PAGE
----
We were drawn in by the statue of Pegasus that graces the entry park. A gift to the Academy from the Italian Government in 1959, the year of the initial graduating class, it was originally located adjacent to Arnold Hall, the student social center. It was moved to its current location in 1994. The statue is the gateway not only the building but to the Challenge Bridge and Heritage Trail. Before heading for Cadet Hall, all new appointees cross the Bridge and witness the history of those who’ve gone before, with emphasis on the approximately 200 who have given their lives to the pursuit of freedom.
Heroic stories abound, including that of General Jimmy himself who, as a Lt. Col. in April, 1942, led a squadron of 80 volunteers in 16 B-25’s, on a daring raid on the Honshu homeland. Japan had convinced its people that it was invulnerable, and the surprise attack, while not inflicting major physical damage, upset the Japan psyche and led, among other things, to the withdrawal of a major carrier from the battlefront. The fully loaded land-based planes were launched from a carrier – another of Doolittle’s “calculated risks” – and they were to land at a base in China. No plane made it back, though the net loss of personnel was this: 11 killed or captured in the raid; a total of 7 dead in the raid and subsequently in prisoner of war camps. The morale boost for America was huge – finally a retaliation for the raid on Pearl.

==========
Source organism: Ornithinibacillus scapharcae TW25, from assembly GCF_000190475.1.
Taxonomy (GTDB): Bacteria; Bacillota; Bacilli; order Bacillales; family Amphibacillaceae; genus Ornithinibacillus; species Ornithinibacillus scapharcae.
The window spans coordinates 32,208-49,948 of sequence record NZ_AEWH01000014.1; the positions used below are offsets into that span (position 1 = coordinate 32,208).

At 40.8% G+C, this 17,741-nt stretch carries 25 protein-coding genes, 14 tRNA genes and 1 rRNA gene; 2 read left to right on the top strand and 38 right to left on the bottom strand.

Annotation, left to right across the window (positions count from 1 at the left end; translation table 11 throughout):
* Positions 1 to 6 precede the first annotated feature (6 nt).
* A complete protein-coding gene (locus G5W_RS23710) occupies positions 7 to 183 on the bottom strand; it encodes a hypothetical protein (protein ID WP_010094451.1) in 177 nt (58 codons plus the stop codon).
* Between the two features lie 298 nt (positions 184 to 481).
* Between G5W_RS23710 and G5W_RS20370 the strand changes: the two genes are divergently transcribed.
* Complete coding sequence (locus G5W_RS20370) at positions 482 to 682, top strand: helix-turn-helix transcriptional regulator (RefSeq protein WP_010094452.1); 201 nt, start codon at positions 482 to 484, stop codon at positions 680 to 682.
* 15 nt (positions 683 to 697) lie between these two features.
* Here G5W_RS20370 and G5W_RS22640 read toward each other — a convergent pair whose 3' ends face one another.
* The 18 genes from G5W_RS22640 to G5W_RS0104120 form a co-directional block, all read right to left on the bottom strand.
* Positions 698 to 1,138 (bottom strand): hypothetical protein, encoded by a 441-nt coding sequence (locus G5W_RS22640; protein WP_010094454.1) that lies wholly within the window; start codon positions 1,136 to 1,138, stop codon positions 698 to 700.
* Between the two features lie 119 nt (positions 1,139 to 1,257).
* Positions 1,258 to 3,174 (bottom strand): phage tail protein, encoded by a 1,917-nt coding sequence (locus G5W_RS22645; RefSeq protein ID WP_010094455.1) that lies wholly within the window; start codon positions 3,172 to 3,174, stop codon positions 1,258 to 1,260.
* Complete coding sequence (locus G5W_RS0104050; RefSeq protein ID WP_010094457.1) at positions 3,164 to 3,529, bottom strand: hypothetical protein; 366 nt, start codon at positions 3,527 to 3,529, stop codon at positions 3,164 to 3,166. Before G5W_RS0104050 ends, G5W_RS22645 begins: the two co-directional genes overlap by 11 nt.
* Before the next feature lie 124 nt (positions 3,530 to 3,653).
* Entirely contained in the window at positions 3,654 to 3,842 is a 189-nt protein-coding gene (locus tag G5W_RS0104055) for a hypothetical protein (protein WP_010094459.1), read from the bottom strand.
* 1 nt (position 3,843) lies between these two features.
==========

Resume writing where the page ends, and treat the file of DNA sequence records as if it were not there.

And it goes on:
A painting depicted another amazing feat of derring-do. On March 10, 1967, Capt. Earl Aman and Capt. Bob Pardo were bombing a steel mill near Hanoi in their F-4’s. Aman’s plane was severely hit by ack-ack, and it was certain that he and his back-seater would have to bail over North Vietnam. Pardo would not let this happen; he asked his comrade to lower his tailhook and literally pushed Aman’s Phantom toward Laos where both pilots and crewmembers catapulted and landed in safe jungles.